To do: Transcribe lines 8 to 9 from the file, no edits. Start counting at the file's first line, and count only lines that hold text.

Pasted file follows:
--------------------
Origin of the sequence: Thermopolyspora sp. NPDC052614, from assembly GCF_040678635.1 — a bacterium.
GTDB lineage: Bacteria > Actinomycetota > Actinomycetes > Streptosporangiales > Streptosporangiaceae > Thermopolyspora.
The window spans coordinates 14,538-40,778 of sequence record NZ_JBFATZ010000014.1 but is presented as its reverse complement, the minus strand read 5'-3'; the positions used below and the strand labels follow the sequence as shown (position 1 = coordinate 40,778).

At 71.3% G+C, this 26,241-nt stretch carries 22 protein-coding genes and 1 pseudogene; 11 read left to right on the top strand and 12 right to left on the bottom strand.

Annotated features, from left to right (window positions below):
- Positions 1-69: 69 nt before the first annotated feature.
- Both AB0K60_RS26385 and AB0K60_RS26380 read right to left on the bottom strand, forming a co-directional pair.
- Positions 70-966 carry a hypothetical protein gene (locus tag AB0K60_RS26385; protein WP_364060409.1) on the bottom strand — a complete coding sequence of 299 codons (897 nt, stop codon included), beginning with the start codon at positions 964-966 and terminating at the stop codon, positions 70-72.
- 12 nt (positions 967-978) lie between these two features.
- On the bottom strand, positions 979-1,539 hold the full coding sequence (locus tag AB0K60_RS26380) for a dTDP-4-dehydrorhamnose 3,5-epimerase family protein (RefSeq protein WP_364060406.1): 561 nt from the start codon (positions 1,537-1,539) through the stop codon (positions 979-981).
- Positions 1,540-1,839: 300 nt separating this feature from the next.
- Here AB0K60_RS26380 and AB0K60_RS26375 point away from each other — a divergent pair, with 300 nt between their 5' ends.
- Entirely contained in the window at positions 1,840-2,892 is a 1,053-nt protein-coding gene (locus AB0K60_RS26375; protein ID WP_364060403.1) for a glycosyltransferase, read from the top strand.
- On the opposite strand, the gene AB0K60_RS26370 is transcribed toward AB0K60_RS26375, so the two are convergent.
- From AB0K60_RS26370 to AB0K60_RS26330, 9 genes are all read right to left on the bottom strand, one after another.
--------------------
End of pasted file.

- Positions 70-966 carry a hypothetical protein gene (locus tag AB0K60_RS26385; protein WP_364060409.1) on the bottom strand — a complete coding sequence of 299 codons (897 nt, stop codon included), beginning with the start codon at positions 964-966 and terminating at the stop codon, positions 70-72.
- 12 nt (positions 967-978) lie between these two features.